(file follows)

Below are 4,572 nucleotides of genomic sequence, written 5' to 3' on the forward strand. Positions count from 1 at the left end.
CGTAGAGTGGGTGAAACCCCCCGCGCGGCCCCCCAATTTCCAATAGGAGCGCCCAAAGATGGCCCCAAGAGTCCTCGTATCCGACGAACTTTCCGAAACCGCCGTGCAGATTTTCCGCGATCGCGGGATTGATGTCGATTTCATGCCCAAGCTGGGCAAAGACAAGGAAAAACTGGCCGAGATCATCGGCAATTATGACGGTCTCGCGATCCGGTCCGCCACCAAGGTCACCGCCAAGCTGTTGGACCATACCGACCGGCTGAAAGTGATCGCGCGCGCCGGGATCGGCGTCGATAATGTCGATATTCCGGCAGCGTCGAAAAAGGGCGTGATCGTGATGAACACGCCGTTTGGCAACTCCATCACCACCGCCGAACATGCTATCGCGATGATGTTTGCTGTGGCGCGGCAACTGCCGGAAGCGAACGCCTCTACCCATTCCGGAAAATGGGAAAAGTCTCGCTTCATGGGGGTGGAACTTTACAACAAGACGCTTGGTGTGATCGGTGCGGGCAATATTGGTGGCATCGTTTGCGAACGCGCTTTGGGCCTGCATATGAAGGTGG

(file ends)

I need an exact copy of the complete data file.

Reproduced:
Below are 4,572 nucleotides of genomic sequence, written 5' to 3' on the forward strand. Positions count from 1 at the left end.
CGTAGAGTGGGTGAAACCCCCCGCGCGGCCCCCCAATTTCCAATAGGAGCGCCCAAAGATGGCCCCAAGAGTCCTCGTATCCGACGAACTTTCCGAAACCGCCGTGCAGATTTTCCGCGATCGCGGGATTGATGTCGATTTCATGCCCAAGCTGGGCAAAGACAAGGAAAAACTGGCCGAGATCATCGGCAATTATGACGGTCTCGCGATCCGGTCCGCCACCAAGGTCACCGCCAAGCTGTTGGACCATACCGACCGGCTGAAAGTGATCGCGCGCGCCGGGATCGGCGTCGATAATGTCGATATTCCGGCAGCGTCGAAAAAGGGCGTGATCGTGATGAACACGCCGTTTGGCAACTCCATCACCACCGCCGAACATGCTATCGCGATGATGTTTGCTGTGGCGCGGCAACTGCCGGAAGCGAACGCCTCTACCCATTCCGGAAAATGGGAAAAGTCTCGCTTCATGGGGGTGGAACTTTACAACAAGACGCTTGGTGTGATCGGTGCGGGCAATATTGGTGGCATCGTTTGCGAACGCGCTTTGGGCCTGCATATGAAGGTGG